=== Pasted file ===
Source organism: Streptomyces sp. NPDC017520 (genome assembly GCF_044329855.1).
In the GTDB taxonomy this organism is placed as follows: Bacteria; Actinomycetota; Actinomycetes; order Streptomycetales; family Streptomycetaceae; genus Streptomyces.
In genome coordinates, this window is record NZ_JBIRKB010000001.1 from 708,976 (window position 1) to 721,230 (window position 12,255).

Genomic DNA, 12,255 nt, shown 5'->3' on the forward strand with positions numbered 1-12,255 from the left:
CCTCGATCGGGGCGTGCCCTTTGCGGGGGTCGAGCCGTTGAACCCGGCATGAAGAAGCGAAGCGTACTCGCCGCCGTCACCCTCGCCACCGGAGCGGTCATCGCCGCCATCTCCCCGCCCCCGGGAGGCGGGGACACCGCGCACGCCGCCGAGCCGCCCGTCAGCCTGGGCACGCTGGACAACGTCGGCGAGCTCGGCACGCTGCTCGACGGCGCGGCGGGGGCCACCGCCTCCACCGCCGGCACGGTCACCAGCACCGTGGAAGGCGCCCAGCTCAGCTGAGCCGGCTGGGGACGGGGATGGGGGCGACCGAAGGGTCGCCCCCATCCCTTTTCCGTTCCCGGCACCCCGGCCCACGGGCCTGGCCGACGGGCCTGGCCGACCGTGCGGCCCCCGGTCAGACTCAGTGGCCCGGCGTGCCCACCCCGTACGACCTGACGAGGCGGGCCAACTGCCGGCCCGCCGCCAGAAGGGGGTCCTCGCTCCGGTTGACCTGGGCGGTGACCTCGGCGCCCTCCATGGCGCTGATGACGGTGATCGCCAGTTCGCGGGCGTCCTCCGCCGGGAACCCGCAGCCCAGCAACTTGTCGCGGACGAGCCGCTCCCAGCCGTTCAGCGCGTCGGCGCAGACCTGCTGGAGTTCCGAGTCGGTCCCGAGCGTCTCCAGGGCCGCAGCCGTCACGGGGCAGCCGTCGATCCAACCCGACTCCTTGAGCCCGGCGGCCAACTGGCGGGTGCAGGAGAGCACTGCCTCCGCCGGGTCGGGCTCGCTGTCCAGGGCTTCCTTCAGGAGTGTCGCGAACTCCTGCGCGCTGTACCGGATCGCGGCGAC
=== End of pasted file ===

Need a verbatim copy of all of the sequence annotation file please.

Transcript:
Source organism: Streptomyces sp. NPDC017520 (genome assembly GCF_044329855.1).
In the GTDB taxonomy this organism is placed as follows: Bacteria; Actinomycetota; Actinomycetes; order Streptomycetales; family Streptomycetaceae; genus Streptomyces.
In genome coordinates, this window is record NZ_JBIRKB010000001.1 from 708,976 (window position 1) to 721,230 (window position 12,255).

Genomic DNA, 12,255 nt, shown 5'->3' on the forward strand with positions numbered 1-12,255 from the left:
CCTCGATCGGGGCGTGCCCTTTGCGGGGGTCGAGCCGTTGAACCCGGCATGAAGAAGCGAAGCGTACTCGCCGCCGTCACCCTCGCCACCGGAGCGGTCATCGCCGCCATCTCCCCGCCCCCGGGAGGCGGGGACACCGCGCACGCCGCCGAGCCGCCCGTCAGCCTGGGCACGCTGGACAACGTCGGCGAGCTCGGCACGCTGCTCGACGGCGCGGCGGGGGCCACCGCCTCCACCGCCGGCACGGTCACCAGCACCGTGGAAGGCGCCCAGCTCAGCTGAGCCGGCTGGGGACGGGGATGGGGGCGACCGAAGGGTCGCCCCCATCCCTTTTCCGTTCCCGGCACCCCGGCCCACGGGCCTGGCCGACGGGCCTGGCCGACCGTGCGGCCCCCGGTCAGACTCAGTGGCCCGGCGTGCCCACCCCGTACGACCTGACGAGGCGGGCCAACTGCCGGCCCGCCGCCAGAAGGGGGTCCTCGCTCCGGTTGACCTGGGCGGTGACCTCGGCGCCCTCCATGGCGCTGATGACGGTGATCGCCAGTTCGCGGGCGTCCTCCGCCGGGAACCCGCAGCCCAGCAACTTGTCGCGGACGAGCCGCTCCCAGCCGTTCAGCGCGTCGGCGCAGACCTGCTGGAGTTCCGAGTCGGTCCCGAGCGTCTCCAGGGCCGCAGCCGTCACGGGGCAGCCGTCGATCCAACCCGACTCCTTGAGCCCGGCGGCCAACTGGCGGGTGCAGGAGAGCACTGCCTCCGCCGGGTCGGGCTCGCTGTCCAGGGCTTCCTTCAGGAGTGTCGCGAACTCCTGCGCGCTGTACCGGATCGCGGCGAC